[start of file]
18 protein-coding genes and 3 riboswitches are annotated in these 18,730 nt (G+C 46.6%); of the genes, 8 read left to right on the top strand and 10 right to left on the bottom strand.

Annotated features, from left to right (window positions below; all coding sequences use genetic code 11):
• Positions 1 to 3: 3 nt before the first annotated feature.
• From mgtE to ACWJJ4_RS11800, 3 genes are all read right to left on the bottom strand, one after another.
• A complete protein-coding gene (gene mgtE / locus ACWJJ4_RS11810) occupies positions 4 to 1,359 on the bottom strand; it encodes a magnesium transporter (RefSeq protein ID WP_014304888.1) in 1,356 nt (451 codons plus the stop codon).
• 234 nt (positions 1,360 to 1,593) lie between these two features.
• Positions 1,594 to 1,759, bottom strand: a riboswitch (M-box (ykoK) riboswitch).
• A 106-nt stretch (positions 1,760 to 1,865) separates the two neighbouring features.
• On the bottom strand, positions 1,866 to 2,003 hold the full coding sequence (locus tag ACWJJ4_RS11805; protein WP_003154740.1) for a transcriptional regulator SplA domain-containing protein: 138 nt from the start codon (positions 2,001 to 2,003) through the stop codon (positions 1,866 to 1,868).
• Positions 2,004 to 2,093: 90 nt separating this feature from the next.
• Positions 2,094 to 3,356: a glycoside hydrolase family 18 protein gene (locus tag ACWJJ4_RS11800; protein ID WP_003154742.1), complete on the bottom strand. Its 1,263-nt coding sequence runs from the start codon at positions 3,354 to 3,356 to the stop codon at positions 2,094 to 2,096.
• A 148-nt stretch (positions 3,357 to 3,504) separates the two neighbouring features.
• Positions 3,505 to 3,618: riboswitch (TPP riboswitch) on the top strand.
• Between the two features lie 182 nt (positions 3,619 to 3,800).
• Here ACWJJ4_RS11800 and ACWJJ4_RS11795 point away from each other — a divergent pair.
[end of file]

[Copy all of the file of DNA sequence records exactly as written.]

18 protein-coding genes and 3 riboswitches are annotated in these 18,730 nt (G+C 46.6%); of the genes, 8 read left to right on the top strand and 10 right to left on the bottom strand.

Annotated features, from left to right (window positions below; all coding sequences use genetic code 11):
• Positions 1 to 3: 3 nt before the first annotated feature.
• From mgtE to ACWJJ4_RS11800, 3 genes are all read right to left on the bottom strand, one after another.
• A complete protein-coding gene (gene mgtE / locus ACWJJ4_RS11810) occupies positions 4 to 1,359 on the bottom strand; it encodes a magnesium transporter (RefSeq protein ID WP_014304888.1) in 1,356 nt (451 codons plus the stop codon).
• 234 nt (positions 1,360 to 1,593) lie between these two features.
• Positions 1,594 to 1,759, bottom strand: a riboswitch (M-box (ykoK) riboswitch).
• A 106-nt stretch (positions 1,760 to 1,865) separates the two neighbouring features.
• On the bottom strand, positions 1,866 to 2,003 hold the full coding sequence (locus tag ACWJJ4_RS11805; protein WP_003154740.1) for a transcriptional regulator SplA domain-containing protein: 138 nt from the start codon (positions 2,001 to 2,003) through the stop codon (positions 1,866 to 1,868).
• Positions 2,004 to 2,093: 90 nt separating this feature from the next.
• Positions 2,094 to 3,356: a glycoside hydrolase family 18 protein gene (locus tag ACWJJ4_RS11800; protein ID WP_003154742.1), complete on the bottom strand. Its 1,263-nt coding sequence runs from the start codon at positions 3,354 to 3,356 to the stop codon at positions 2,094 to 2,096.
• A 148-nt stretch (positions 3,357 to 3,504) separates the two neighbouring features.
• Positions 3,505 to 3,618: riboswitch (TPP riboswitch) on the top strand.
• Between the two features lie 182 nt (positions 3,619 to 3,800).
• Here ACWJJ4_RS11800 and ACWJJ4_RS11795 point away from each other — a divergent pair.